About a minute before midnight on the final day of the regular legislative session, state Senate leaders pushed to pass “The Anti-Racism Act”
The bill rumbled through the Legislature and, at the very end, didn’t make it through. Senators voted on the bill right at the midnight deadline on Day 60 of the regular legislative session.
In the moment, it appeared the controversial bill had passed at the wire.
But a little more than an hour later, Senate staff confirmed that the vote was just slightly too late to count.
I have confirmed with our Clerk that this bill did not make it before midnight. So, while the Senate did take a vote on it, it missed the deadline and will not be considered as completed. https://t.co/3a5C7DxyY5
— Jacque Jo Bland (@jacquebland) March 13, 2022
Senate Bill 498, which forbids talking about race in certain ways in classroom settings, had already passed both the Senate and the House of Delegates, but in different versions.
Senators worked at a steady pace all day Saturday and had taken some time in the late evening to recognize departing members. In the hour between 11 and midnight, senators picked up the pace to a rapid clip.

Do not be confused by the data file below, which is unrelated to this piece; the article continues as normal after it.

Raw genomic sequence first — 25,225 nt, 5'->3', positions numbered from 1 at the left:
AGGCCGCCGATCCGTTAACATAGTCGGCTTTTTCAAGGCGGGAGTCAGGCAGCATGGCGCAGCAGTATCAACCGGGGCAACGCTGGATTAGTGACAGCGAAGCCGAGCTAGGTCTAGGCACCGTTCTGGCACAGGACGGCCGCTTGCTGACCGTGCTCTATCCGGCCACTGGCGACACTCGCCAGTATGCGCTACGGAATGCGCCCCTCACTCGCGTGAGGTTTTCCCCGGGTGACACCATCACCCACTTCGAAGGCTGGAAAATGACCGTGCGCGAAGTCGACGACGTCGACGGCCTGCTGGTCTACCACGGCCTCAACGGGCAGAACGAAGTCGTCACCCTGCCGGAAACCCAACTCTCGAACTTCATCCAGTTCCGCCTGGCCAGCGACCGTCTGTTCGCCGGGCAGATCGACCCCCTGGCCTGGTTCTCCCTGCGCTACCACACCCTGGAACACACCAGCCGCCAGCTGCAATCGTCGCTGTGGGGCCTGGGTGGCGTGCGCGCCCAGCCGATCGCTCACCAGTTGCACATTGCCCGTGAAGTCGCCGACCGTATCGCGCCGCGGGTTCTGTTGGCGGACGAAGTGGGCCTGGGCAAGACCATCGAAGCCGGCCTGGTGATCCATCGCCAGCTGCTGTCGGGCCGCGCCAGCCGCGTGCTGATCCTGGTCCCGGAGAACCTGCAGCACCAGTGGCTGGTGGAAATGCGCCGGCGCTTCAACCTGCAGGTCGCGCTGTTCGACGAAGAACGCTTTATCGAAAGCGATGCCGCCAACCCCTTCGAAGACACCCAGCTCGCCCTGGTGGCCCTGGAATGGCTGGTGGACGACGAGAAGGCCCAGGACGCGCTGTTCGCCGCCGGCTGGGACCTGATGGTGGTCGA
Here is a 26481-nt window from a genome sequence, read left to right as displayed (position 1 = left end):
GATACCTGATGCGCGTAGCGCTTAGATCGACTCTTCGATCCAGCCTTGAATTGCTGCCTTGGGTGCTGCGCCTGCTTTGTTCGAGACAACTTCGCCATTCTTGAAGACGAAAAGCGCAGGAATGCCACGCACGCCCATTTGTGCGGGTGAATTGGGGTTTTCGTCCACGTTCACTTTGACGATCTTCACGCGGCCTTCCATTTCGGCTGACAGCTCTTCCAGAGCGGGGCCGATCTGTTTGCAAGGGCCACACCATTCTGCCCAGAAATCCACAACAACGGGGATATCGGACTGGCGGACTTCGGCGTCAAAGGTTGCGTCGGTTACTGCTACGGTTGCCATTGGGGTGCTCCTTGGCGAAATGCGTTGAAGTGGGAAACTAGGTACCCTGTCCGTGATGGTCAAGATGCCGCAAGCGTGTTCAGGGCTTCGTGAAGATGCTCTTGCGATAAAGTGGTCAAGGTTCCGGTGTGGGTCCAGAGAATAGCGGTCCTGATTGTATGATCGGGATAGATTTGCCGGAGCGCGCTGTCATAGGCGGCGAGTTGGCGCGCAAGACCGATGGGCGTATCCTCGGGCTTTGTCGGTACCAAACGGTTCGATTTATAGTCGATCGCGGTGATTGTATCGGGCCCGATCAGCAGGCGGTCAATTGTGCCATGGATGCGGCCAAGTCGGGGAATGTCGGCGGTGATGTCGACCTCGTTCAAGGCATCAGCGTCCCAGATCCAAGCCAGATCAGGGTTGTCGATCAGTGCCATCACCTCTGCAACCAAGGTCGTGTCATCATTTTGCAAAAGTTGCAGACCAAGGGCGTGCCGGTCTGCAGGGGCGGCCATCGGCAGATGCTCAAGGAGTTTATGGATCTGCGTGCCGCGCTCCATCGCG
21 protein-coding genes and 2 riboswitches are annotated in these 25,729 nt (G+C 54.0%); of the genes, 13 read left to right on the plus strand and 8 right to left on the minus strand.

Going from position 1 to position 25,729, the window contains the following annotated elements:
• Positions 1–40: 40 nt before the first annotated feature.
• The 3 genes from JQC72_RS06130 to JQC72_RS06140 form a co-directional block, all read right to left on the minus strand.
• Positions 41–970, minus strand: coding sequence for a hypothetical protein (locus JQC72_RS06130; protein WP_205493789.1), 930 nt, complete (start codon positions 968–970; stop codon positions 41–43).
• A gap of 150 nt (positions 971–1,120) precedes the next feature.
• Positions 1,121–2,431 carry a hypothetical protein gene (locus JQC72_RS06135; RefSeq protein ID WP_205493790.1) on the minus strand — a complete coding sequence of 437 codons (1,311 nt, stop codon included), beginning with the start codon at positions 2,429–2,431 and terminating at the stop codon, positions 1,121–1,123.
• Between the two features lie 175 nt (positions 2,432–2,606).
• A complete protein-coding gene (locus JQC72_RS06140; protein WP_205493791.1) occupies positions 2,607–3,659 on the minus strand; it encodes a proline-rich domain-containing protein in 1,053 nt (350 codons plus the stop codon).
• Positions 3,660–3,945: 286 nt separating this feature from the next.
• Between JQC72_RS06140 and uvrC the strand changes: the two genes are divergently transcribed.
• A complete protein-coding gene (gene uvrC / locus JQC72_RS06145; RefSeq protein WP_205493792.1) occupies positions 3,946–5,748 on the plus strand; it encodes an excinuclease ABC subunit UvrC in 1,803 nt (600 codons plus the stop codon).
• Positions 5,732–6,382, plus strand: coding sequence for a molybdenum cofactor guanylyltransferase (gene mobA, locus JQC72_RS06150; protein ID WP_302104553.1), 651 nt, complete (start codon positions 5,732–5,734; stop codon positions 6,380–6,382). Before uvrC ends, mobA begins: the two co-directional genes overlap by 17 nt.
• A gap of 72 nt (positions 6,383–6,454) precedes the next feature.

With almost no time left, Senate Majority Leader Tom Takubo introduced the bill for Senate action.
“I move the Senate concur to House changes on Senate Bill 498,” said Takubo, R-Kanawha. He went on to explain that delegates had removed the elements of sex and ethnicity, among other changes, from the bill senators first passed. The House version also removed higher education from being affected.
“While having these two elements in the bill would have been better, concurring is better than losing the bill.”
Senate Finance Chairman Eric Tarr quickly jumped in. “I move the previous question,” he said, meaning debate would end before it could get started.
Senators then voted to pass the bill as amended 22-10.
Just seconds after that, senators resolved “sine die” to end the regular legislative session.
“I declare the Legislature adjourned,” Blair said. “Sine die.”